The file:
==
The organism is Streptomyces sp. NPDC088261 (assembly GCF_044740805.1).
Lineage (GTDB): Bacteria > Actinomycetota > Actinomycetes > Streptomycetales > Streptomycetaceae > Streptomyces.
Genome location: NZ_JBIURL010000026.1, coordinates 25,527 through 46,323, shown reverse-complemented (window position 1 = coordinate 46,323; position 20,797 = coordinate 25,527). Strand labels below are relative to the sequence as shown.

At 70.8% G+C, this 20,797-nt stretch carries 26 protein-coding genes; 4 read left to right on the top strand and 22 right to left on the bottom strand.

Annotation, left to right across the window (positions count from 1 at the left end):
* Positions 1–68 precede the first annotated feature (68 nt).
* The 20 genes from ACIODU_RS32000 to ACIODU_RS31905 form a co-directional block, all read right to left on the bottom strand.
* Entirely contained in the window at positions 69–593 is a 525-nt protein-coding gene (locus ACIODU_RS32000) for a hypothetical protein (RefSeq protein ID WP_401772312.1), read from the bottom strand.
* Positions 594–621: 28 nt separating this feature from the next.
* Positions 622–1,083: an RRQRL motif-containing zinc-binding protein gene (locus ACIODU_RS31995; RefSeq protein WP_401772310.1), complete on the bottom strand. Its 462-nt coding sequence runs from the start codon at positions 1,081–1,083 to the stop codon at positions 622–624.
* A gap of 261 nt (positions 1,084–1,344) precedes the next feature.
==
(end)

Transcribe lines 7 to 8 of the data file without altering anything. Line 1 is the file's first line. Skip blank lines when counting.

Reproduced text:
* The 20 genes from ACIODU_RS32000 to ACIODU_RS31905 form a co-directional block, all read right to left on the bottom strand.
* Entirely contained in the window at positions 69–593 is a 525-nt protein-coding gene (locus ACIODU_RS32000) for a hypothetical protein (RefSeq protein ID WP_401772312.1), read from the bottom strand.